Finding love is a big concern for trans people, and it’s not without its validation. A trans guy told me that when he came out to his mom, his mom said, “Who’s going to love you?”
I’ve heard from parents of trans kids that of all the concerns they have regarding their children’s future, dating and love is one of their biggest fears for their children. Who will love them? Will they be safe? What happens if they’re fetishized for their identity? Will they be loved despite being trans? And trans people ask themselves all these same questions.
These concerns and questions are valid. When trans people date, they are often tasked with deciding when and where to disclose their identity. Some trans people may feel like they are being fetishized for their identity. They may ask themselves, Am I only “dateable” because I appear trans? Will that person want to be seen with me in public as a couple? Will this person still like me when/if I appear cisgender?
These questions are not just rhetorical. The moment a trans person chooses to disclose their identity is the moment when violence is most likely to occur. I can’t talk about love without talking about the homicide rate of trans people, particularly trans women of color.
Some of these murders are the direct result of transphobia at the hands of acquaintances or partners. Many of the killings are the result of the intersection of homophobia, racism, sexism, and transphobia. Some of the killings are because circumstances force trans people into less than ideal situations – poverty, homelessness, food insecurity, economic insecurity, survival sex work and other underground economy work. Meeting new people, dating, putting yourself out there - it’s frightening, and a concern for trans people and the people who love us.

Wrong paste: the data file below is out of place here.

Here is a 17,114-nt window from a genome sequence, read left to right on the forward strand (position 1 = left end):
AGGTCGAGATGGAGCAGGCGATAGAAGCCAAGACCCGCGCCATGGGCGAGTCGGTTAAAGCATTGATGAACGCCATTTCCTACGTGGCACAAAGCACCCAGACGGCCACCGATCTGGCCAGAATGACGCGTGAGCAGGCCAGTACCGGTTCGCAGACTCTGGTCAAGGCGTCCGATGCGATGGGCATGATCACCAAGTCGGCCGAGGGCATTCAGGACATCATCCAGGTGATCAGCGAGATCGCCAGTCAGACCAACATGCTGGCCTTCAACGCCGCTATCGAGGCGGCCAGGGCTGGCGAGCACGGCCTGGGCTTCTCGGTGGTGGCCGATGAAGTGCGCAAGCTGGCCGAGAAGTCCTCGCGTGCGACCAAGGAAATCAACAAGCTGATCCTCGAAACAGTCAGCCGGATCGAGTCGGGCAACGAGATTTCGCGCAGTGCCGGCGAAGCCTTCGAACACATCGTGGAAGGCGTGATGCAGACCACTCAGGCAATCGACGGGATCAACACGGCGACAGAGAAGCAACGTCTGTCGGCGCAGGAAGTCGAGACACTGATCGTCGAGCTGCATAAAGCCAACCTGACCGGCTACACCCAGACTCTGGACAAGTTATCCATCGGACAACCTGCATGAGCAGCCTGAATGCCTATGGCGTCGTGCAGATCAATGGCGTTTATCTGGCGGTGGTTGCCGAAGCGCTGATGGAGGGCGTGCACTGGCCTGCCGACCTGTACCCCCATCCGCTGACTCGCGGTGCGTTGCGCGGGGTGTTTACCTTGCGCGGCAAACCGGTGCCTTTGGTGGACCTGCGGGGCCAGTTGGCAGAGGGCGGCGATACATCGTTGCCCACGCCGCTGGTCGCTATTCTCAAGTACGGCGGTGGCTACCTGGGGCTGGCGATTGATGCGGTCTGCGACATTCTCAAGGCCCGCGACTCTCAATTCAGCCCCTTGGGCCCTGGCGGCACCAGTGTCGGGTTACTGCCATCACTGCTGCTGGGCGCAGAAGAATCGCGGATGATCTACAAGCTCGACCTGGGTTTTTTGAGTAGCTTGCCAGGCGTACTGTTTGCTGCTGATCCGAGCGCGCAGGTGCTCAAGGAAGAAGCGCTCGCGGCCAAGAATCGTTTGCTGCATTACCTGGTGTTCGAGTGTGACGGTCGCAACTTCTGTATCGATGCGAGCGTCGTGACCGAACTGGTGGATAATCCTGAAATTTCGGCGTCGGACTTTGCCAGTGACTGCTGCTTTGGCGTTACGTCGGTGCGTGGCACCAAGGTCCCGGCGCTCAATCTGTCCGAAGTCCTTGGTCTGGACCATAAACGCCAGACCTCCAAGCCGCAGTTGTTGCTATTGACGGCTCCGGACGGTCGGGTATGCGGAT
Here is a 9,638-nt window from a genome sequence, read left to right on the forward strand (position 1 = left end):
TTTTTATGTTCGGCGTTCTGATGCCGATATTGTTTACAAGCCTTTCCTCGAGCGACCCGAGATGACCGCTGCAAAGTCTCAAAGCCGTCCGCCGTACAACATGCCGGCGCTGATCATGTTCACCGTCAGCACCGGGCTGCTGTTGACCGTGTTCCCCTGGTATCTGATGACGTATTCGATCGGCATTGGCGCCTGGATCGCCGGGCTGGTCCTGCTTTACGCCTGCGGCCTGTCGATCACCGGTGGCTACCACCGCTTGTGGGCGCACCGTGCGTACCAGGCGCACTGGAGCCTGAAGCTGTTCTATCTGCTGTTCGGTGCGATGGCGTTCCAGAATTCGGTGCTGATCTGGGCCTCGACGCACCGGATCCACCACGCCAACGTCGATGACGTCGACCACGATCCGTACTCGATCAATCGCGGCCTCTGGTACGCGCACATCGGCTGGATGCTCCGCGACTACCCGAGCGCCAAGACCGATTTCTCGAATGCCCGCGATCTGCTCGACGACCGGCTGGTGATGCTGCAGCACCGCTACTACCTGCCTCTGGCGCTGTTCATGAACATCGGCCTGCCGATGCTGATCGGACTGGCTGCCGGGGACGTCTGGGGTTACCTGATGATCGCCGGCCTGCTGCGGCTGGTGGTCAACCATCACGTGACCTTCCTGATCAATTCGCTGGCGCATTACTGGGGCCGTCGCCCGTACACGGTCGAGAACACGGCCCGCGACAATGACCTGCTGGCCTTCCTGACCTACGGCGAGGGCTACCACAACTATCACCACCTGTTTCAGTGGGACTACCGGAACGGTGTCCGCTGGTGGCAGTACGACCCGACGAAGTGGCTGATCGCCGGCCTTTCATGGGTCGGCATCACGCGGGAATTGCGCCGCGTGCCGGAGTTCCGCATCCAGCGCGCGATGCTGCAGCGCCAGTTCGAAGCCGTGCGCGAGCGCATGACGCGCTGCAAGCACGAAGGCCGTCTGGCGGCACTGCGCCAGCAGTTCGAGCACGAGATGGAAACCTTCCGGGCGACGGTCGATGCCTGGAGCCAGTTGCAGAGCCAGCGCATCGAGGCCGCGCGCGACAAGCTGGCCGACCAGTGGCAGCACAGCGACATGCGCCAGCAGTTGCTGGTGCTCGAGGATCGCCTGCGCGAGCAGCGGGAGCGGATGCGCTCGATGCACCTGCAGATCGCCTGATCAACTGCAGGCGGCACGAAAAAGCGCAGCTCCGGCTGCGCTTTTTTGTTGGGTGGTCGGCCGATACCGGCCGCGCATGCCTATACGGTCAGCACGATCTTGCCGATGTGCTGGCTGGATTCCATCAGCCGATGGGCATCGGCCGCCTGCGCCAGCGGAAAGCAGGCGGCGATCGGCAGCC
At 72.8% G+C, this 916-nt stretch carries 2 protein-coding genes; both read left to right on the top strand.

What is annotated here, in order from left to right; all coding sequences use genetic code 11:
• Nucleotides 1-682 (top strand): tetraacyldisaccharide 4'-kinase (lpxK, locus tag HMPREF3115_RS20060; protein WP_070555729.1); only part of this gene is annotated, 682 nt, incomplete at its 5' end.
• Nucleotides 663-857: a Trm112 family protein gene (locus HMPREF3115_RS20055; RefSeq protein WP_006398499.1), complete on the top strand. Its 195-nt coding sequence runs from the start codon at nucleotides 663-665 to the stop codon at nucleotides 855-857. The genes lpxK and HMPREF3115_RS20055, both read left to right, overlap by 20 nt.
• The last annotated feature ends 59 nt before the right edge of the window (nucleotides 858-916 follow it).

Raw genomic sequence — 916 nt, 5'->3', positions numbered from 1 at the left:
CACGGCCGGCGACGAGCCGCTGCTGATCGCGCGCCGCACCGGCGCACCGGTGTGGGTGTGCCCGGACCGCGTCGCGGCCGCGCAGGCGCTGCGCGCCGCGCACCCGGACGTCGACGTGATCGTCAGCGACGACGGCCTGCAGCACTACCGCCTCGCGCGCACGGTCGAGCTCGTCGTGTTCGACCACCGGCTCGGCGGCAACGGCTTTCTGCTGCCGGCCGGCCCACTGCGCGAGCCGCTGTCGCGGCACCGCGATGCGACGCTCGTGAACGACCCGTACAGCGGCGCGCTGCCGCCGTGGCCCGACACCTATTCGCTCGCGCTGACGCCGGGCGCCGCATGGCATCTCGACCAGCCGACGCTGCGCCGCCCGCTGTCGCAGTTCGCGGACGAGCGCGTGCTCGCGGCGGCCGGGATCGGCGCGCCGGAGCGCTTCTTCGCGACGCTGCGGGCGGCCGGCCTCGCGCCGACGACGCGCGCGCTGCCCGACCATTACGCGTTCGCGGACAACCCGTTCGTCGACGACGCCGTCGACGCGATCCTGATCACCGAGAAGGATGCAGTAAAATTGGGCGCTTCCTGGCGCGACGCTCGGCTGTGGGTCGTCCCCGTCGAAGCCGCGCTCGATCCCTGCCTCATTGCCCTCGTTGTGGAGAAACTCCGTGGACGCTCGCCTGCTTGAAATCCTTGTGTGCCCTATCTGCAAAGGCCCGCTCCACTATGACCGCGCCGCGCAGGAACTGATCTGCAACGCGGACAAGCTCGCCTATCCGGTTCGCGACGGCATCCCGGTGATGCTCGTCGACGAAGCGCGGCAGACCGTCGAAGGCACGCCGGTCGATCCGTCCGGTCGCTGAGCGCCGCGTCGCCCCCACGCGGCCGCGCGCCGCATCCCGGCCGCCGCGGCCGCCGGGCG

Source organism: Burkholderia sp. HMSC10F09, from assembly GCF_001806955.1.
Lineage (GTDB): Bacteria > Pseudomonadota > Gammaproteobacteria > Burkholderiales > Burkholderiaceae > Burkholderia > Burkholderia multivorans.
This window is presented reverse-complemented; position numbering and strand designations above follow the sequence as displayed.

I am one of the lucky ones. When I first met my wife in August 2016, I was scared and I pushed her away. Even though I was really attracted to her physically and emotionally, I didn’t know if I wanted to be with a trans woman. I felt like if I was with a cisgender woman, it helped to solidify my identity as a heterosexual, cis-passing male; it affirmed my identity. If I was to be with a trans woman, did that mean that only trans people deserved other trans people? Was I not “male enough” to be with a cisgender woman? Plus, I was struggling with some internalized homophobia. What would people think? What did I think?
Ultimately, I moved out of the state and I didn’t know if we would continue to see each other. Luckily, neither of us could forget the other quite so easily. She said she saw something in me and knew I was a good person. I came to realize that she is what I want and fuck it to my own internalized homophobia and my own demons and whatever society says I should do or be. Now we have a love that is more than I ever thought I deserved.
She teaches me everyday to let go of my to-do lists and just live, she teaches me that I’m enough and I’m worthy and I’m deserving of all the good things in my life. Conversely, she’s told me that I’ve helped her be more open and forgiving and warm.
Worrying about when and where to disclose is a real and valid concern. Safety when dating should be taken seriously. Take proper precautions but don’t let it stop you from realizing that you are worthy of love, you are deserving of being with someone who validates you and makes you feel beautiful.